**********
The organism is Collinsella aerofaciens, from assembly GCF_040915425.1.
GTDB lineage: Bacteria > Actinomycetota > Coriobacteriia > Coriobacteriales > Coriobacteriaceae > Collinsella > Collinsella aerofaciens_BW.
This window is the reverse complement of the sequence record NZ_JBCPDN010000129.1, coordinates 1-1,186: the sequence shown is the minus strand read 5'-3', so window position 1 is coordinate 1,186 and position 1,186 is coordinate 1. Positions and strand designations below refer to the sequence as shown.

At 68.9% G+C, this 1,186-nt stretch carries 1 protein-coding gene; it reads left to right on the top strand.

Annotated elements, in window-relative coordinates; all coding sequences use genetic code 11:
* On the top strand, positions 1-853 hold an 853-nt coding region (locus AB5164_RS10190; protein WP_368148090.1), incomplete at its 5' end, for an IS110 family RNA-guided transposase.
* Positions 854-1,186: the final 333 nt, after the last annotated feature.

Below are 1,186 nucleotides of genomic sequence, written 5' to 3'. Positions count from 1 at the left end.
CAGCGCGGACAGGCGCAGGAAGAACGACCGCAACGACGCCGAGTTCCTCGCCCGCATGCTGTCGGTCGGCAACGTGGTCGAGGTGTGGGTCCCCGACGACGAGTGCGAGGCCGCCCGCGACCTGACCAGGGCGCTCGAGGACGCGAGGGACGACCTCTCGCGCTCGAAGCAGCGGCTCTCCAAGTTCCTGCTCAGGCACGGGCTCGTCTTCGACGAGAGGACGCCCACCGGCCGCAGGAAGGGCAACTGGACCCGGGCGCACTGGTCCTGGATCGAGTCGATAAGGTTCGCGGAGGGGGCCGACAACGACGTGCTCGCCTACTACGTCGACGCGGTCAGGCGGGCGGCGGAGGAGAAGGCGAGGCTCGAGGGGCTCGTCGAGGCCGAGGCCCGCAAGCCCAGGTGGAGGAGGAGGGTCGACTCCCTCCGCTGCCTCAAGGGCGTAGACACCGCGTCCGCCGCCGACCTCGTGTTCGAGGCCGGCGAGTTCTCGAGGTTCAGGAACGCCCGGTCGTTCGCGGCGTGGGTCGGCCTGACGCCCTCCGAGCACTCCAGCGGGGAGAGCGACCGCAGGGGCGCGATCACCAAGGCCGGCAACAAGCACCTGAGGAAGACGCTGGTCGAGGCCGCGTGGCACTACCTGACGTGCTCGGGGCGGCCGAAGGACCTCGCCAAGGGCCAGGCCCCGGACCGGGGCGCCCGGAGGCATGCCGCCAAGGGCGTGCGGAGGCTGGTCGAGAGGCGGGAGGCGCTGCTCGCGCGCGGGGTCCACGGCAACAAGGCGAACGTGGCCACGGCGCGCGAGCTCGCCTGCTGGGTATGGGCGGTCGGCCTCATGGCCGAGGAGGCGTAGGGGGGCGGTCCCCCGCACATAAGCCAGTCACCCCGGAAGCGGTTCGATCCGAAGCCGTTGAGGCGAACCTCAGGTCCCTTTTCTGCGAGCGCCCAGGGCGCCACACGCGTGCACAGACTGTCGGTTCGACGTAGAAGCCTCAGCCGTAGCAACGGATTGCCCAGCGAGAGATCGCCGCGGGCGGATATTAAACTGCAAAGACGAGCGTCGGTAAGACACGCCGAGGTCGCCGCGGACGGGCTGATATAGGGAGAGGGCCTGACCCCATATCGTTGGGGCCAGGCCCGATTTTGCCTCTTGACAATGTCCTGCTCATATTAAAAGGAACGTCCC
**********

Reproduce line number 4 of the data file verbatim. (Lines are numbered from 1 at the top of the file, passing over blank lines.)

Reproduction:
At 68.9% G+C, this 1,186-nt stretch carries 1 protein-coding gene; it reads left to right on the top strand.